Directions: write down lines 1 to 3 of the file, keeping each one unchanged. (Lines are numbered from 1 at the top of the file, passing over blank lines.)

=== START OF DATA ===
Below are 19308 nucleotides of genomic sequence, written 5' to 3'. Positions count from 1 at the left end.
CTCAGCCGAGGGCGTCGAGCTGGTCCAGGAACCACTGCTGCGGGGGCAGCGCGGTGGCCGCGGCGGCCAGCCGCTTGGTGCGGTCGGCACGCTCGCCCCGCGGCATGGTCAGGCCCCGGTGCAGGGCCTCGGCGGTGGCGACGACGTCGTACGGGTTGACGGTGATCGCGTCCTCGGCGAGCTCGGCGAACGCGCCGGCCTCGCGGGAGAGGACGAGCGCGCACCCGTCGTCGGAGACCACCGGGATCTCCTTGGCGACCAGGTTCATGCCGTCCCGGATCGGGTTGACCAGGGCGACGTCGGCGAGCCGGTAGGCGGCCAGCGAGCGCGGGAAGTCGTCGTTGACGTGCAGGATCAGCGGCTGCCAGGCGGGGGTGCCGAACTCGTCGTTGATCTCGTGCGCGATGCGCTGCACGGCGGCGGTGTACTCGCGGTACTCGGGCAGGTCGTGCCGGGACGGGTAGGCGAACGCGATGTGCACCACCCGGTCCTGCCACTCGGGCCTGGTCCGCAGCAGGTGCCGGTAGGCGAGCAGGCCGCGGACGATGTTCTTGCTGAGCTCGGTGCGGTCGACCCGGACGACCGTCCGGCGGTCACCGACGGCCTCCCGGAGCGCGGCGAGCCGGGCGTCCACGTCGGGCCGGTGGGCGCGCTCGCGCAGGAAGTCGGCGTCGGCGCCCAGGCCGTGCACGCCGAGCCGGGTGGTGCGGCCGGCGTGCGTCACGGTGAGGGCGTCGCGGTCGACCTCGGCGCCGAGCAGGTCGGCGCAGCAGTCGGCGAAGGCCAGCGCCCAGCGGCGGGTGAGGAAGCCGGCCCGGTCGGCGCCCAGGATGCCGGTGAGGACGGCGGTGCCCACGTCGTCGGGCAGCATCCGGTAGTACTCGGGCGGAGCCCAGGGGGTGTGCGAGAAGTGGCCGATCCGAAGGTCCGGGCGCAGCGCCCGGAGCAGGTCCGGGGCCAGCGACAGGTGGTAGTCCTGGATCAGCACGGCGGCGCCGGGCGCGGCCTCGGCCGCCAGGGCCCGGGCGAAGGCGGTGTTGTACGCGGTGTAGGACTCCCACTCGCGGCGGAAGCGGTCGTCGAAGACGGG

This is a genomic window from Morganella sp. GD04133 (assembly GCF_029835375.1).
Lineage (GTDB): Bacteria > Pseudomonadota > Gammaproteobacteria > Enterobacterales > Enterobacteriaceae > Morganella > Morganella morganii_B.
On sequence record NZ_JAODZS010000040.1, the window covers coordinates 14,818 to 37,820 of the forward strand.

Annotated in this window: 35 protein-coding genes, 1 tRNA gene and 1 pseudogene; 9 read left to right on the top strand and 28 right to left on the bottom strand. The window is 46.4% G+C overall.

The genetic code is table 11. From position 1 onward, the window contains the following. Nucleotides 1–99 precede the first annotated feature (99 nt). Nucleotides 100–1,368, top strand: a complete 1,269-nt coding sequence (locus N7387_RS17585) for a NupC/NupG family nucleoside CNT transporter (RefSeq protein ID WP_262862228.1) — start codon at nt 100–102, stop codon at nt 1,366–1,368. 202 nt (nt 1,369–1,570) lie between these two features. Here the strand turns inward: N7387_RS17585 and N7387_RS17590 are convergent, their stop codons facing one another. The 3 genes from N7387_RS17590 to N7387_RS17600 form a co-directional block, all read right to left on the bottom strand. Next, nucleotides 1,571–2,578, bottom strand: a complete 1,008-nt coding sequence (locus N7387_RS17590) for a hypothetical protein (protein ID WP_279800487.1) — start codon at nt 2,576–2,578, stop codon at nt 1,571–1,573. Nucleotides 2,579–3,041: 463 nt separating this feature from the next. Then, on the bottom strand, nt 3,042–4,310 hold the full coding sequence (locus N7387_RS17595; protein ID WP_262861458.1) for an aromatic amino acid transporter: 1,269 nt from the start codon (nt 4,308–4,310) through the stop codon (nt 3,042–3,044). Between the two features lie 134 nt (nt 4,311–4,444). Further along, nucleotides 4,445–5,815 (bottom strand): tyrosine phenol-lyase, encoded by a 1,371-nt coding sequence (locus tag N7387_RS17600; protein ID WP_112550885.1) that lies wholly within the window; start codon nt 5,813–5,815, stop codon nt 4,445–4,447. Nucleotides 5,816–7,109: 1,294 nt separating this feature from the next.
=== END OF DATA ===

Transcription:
Below are 19308 nucleotides of genomic sequence, written 5' to 3'. Positions count from 1 at the left end.
CTCAGCCGAGGGCGTCGAGCTGGTCCAGGAACCACTGCTGCGGGGGCAGCGCGGTGGCCGCGGCGGCCAGCCGCTTGGTGCGGTCGGCACGCTCGCCCCGCGGCATGGTCAGGCCCCGGTGCAGGGCCTCGGCGGTGGCGACGACGTCGTACGGGTTGACGGTGATCGCGTCCTCGGCGAGCTCGGCGAACGCGCCGGCCTCGCGGGAGAGGACGAGCGCGCACCCGTCGTCGGAGACCACCGGGATCTCCTTGGCGACCAGGTTCATGCCGTCCCGGATCGGGTTGACCAGGGCGACGTCGGCGAGCCGGTAGGCGGCCAGCGAGCGCGGGAAGTCGTCGTTGACGTGCAGGATCAGCGGCTGCCAGGCGGGGGTGCCGAACTCGTCGTTGATCTCGTGCGCGATGCGCTGCACGGCGGCGGTGTACTCGCGGTACTCGGGCAGGTCGTGCCGGGACGGGTAGGCGAACGCGATGTGCACCACCCGGTCCTGCCACTCGGGCCTGGTCCGCAGCAGGTGCCGGTAGGCGAGCAGGCCGCGGACGATGTTCTTGCTGAGCTCGGTGCGGTCGACCCGGACGACCGTCCGGCGGTCACCGACGGCCTCCCGGAGCGCGGCGAGCCGGGCGTCCACGTCGGGCCGGTGGGCGCGCTCGCGCAGGAAGTCGGCGTCGGCGCCCAGGCCGTGCACGCCGAGCCGGGTGGTGCGGCCGGCGTGCGTCACGGTGAGGGCGTCGCGGTCGACCTCGGCGCCGAGCAGGTCGGCGCAGCAGTCGGCGAAGGCCAGCGCCCAGCGGCGGGTGAGGAAGCCGGCCCGGTCGGCGCCCAGGATGCCGGTGAGGACGGCGGTGCCCACGTCGTCGGGCAGCATCCGGTAGTACTCGGGCGGAGCCCAGGGGGTGTGCGAGAAGTGGCCGATCCGAAGGTCCGGGCGCAGCGCCCGGAGCAGGTCCGGGGCCAGCGACAGGTGGTAGTCCTGGATCAGCACGGCGGCGCCGGGCGCGGCCTCGGCCGCCAGGGCCCGGGCGAAGGCGGTGTTGTACGCGGTGTAGGACTCCCACTCGCGGCGGAAGCGGTCGTCGAAGACGGG

This is a genomic window from Morganella sp. GD04133 (assembly GCF_029835375.1).